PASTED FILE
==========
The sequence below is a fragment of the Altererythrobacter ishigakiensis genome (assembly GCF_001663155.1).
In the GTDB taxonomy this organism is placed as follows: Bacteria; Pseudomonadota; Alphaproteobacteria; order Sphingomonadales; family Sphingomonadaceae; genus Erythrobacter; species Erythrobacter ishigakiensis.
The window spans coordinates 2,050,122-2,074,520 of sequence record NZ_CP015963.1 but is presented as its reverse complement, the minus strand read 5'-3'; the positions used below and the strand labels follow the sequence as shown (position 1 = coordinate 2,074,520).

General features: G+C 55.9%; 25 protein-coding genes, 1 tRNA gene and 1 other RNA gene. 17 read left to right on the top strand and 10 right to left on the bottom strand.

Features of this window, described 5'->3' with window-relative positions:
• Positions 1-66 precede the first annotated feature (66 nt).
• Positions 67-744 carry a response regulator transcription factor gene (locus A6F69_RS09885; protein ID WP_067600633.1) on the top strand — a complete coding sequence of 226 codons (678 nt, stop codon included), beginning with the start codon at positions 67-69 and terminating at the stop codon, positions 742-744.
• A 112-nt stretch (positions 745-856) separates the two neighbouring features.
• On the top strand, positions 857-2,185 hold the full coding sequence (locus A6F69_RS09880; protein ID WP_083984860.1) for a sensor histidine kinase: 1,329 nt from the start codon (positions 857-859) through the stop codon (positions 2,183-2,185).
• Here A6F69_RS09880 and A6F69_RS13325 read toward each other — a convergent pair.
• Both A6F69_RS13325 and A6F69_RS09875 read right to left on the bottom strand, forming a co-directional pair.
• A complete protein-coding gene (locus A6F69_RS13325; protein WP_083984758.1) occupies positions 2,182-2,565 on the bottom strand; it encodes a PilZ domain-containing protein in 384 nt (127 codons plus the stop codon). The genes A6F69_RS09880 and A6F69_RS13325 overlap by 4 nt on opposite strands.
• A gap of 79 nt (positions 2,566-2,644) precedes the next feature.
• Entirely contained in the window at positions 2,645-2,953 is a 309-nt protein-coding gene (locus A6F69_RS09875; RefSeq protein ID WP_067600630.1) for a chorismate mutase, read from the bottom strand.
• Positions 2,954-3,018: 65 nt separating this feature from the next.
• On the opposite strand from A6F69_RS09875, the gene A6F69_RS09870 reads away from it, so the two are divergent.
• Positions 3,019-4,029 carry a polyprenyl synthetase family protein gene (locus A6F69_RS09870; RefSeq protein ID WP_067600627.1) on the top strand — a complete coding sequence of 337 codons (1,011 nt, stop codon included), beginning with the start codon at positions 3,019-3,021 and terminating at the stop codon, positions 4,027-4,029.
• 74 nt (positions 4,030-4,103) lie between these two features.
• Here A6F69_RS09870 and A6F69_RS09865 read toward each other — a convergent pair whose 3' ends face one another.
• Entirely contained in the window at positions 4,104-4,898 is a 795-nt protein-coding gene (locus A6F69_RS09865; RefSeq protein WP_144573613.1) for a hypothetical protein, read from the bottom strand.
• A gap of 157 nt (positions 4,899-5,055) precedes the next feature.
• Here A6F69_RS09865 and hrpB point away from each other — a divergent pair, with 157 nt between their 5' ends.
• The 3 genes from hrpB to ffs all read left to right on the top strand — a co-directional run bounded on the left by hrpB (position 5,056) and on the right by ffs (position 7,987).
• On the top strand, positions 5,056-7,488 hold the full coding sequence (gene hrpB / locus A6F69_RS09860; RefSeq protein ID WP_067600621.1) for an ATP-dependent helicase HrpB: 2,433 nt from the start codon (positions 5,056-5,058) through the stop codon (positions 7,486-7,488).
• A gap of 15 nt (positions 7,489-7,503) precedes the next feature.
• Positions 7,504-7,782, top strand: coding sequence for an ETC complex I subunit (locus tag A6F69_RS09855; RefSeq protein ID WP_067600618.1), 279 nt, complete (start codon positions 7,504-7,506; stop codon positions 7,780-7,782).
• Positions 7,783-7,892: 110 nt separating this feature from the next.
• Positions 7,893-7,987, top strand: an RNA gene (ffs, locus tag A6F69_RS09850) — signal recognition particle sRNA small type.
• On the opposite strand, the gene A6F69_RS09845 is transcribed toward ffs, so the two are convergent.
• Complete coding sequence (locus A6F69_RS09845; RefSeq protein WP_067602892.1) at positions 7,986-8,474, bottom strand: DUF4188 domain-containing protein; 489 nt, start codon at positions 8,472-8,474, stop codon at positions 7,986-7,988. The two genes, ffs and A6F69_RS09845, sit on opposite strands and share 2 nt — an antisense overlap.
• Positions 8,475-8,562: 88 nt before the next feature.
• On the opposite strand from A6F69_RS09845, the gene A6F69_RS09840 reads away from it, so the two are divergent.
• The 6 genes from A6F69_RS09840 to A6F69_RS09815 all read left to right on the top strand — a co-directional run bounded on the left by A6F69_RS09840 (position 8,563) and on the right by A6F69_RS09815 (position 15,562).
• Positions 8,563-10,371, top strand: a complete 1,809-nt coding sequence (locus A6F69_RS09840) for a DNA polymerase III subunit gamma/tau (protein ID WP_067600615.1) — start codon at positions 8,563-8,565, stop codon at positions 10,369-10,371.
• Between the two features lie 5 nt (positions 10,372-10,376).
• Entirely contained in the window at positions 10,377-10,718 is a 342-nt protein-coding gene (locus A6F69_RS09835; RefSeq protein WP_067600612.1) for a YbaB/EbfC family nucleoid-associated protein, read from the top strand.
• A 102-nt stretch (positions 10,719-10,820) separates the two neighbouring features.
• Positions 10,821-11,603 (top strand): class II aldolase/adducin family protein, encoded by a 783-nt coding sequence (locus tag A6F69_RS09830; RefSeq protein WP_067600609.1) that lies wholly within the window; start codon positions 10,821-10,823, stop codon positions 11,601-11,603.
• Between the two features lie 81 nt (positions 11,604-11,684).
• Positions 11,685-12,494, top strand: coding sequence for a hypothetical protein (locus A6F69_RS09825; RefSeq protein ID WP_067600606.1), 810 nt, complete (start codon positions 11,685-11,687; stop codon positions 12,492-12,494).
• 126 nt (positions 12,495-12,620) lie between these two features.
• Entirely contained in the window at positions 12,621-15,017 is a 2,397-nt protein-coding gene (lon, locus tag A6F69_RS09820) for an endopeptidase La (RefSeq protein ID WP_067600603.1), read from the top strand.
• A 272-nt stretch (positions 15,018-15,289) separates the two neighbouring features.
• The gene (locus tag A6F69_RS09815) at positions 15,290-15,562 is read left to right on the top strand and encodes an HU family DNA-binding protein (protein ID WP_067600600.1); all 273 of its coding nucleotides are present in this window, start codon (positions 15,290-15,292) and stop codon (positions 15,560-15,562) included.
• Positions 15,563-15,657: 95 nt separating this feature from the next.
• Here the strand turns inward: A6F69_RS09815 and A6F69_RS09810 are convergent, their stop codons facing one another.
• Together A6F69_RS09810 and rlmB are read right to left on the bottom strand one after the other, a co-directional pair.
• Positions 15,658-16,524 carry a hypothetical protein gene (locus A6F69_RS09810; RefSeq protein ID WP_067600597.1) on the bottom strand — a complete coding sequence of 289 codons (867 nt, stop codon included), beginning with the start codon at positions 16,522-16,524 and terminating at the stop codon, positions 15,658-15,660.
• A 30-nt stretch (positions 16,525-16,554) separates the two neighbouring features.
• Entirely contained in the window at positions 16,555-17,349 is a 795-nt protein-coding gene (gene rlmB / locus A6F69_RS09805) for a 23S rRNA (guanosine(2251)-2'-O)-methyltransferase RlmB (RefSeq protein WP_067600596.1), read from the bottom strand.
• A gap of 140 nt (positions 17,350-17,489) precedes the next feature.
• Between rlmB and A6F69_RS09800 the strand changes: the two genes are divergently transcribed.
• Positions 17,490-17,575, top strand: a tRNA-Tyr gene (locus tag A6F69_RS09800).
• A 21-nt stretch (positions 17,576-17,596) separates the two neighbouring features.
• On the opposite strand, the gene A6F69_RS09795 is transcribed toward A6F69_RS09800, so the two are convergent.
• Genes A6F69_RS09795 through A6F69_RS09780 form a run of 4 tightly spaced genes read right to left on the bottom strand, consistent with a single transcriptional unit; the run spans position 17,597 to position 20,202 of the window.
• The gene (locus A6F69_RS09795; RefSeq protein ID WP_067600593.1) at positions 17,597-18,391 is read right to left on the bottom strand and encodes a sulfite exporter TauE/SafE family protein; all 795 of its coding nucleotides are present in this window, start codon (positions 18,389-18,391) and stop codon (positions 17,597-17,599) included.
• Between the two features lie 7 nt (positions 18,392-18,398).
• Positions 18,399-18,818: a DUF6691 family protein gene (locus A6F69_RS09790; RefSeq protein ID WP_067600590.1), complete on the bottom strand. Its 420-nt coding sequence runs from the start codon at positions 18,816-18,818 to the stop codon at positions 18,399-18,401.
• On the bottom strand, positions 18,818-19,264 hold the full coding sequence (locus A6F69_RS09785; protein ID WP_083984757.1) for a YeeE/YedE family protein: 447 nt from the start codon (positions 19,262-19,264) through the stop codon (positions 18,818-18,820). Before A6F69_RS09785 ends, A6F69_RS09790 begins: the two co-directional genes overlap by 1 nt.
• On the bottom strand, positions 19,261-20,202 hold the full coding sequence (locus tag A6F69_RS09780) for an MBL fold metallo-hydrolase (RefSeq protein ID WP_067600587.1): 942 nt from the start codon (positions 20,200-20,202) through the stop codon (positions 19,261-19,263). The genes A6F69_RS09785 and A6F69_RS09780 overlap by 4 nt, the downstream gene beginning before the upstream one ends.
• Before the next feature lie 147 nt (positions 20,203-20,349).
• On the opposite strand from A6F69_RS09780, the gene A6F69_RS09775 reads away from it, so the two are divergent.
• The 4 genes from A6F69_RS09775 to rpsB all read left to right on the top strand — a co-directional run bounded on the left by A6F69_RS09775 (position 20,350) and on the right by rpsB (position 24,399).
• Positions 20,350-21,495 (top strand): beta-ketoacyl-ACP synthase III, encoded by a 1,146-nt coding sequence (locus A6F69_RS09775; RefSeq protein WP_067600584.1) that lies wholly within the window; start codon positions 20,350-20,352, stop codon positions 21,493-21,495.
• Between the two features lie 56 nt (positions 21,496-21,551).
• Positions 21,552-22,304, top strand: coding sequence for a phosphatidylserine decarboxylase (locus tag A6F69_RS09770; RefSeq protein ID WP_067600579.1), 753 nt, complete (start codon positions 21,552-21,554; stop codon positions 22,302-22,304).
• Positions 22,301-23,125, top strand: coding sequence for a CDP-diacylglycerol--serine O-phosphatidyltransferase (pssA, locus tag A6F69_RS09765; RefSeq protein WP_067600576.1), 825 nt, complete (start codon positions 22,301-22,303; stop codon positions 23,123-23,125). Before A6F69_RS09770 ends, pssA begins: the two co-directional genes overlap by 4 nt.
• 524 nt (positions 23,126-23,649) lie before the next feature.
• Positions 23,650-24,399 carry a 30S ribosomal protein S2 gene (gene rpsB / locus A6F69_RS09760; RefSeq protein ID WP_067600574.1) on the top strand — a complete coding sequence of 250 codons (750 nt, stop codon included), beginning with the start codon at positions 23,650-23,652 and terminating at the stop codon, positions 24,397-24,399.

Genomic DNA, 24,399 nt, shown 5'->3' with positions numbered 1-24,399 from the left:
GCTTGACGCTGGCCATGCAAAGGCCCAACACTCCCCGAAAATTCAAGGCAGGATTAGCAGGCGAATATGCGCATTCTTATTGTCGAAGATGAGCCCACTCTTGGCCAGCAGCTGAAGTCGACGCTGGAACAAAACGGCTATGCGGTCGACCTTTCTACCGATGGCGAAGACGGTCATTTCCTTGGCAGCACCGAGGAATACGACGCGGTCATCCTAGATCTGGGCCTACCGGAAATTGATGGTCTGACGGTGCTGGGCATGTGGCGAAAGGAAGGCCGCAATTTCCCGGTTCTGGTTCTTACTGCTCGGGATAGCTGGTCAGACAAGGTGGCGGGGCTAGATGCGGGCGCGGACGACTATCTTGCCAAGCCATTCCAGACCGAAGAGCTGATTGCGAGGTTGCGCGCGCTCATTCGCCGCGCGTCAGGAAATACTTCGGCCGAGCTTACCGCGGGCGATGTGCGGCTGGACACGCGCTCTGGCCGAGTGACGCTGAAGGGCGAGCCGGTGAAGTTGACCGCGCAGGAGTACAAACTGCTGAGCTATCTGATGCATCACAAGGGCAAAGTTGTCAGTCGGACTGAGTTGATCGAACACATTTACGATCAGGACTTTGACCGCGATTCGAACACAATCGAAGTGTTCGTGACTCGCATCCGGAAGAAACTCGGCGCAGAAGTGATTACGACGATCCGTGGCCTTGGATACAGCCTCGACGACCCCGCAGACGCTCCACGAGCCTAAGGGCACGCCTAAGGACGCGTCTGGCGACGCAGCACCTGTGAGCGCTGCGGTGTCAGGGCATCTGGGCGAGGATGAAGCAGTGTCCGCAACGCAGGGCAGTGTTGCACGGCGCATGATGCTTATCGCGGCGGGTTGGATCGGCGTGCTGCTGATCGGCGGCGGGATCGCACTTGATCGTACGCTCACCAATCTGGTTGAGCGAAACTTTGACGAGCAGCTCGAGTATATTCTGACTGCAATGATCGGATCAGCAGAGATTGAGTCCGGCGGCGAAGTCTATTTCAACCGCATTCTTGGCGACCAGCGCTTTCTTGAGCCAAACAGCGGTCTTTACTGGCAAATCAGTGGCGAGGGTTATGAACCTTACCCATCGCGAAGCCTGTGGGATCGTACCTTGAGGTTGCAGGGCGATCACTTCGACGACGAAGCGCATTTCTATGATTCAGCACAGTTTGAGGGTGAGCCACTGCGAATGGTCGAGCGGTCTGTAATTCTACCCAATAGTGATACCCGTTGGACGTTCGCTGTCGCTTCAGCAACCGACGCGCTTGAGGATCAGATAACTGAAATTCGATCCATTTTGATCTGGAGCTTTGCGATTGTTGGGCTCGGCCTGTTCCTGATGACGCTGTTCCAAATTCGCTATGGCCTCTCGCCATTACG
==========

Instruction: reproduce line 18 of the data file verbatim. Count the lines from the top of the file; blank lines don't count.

• 74 nt (positions 4,030-4,103) lie between these two features.